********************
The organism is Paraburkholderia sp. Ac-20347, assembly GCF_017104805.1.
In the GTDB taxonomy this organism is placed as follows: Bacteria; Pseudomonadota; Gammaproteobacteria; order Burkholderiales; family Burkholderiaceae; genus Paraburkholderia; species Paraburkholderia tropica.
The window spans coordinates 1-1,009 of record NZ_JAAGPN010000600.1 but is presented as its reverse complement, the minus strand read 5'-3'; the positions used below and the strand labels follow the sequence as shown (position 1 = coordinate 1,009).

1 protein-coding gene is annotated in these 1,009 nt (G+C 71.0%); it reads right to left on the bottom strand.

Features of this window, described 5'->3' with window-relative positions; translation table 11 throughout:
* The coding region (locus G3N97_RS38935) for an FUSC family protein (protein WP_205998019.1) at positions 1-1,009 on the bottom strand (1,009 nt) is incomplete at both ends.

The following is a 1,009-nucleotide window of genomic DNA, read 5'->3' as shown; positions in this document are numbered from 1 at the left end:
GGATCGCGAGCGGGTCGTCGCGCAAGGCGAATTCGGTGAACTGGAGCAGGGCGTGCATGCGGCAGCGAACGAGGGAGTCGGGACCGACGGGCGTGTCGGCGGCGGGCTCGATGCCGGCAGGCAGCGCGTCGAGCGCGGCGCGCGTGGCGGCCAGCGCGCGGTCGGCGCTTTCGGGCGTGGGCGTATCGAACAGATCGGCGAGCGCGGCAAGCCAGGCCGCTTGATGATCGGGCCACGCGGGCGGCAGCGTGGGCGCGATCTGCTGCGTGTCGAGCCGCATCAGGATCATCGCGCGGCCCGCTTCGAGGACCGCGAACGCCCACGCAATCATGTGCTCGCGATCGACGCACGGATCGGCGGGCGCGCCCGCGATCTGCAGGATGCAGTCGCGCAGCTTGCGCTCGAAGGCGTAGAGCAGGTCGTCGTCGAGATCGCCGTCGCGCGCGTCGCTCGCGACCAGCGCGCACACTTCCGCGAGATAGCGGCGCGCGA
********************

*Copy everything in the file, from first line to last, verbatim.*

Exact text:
The organism is Paraburkholderia sp. Ac-20347, assembly GCF_017104805.1.
In the GTDB taxonomy this organism is placed as follows: Bacteria; Pseudomonadota; Gammaproteobacteria; order Burkholderiales; family Burkholderiaceae; genus Paraburkholderia; species Paraburkholderia tropica.
The window spans coordinates 1-1,009 of record NZ_JAAGPN010000600.1 but is presented as its reverse complement, the minus strand read 5'-3'; the positions used below and the strand labels follow the sequence as shown (position 1 = coordinate 1,009).

1 protein-coding gene is annotated in these 1,009 nt (G+C 71.0%); it reads right to left on the bottom strand.

Features of this window, described 5'->3' with window-relative positions; translation table 11 throughout:
* The coding region (locus G3N97_RS38935) for an FUSC family protein (protein WP_205998019.1) at positions 1-1,009 on the bottom strand (1,009 nt) is incomplete at both ends.

The following is a 1,009-nucleotide window of genomic DNA, read 5'->3' as shown; positions in this document are numbered from 1 at the left end:
GGATCGCGAGCGGGTCGTCGCGCAAGGCGAATTCGGTGAACTGGAGCAGGGCGTGCATGCGGCAGCGAACGAGGGAGTCGGGACCGACGGGCGTGTCGGCGGCGGGCTCGATGCCGGCAGGCAGCGCGTCGAGCGCGGCGCGCGTGGCGGCCAGCGCGCGGTCGGCGCTTTCGGGCGTGGGCGTATCGAACAGATCGGCGAGCGCGGCAAGCCAGGCCGCTTGATGATCGGGCCACGCGGGCGGCAGCGTGGGCGCGATCTGCTGCGTGTCGAGCCGCATCAGGATCATCGCGCGGCCCGCTTCGAGGACCGCGAACGCCCACGCAATCATGTGCTCGCGATCGACGCACGGATCGGCGGGCGCGCCCGCGATCTGCAGGATGCAGTCGCGCAGCTTGCGCTCGAAGGCGTAGAGCAGGTCGTCGTCGAGATCGCCGTCGCGCGCGTCGCTCGCGACCAGCGCGCACACTTCCGCGAGATAGCGGCGCGCGA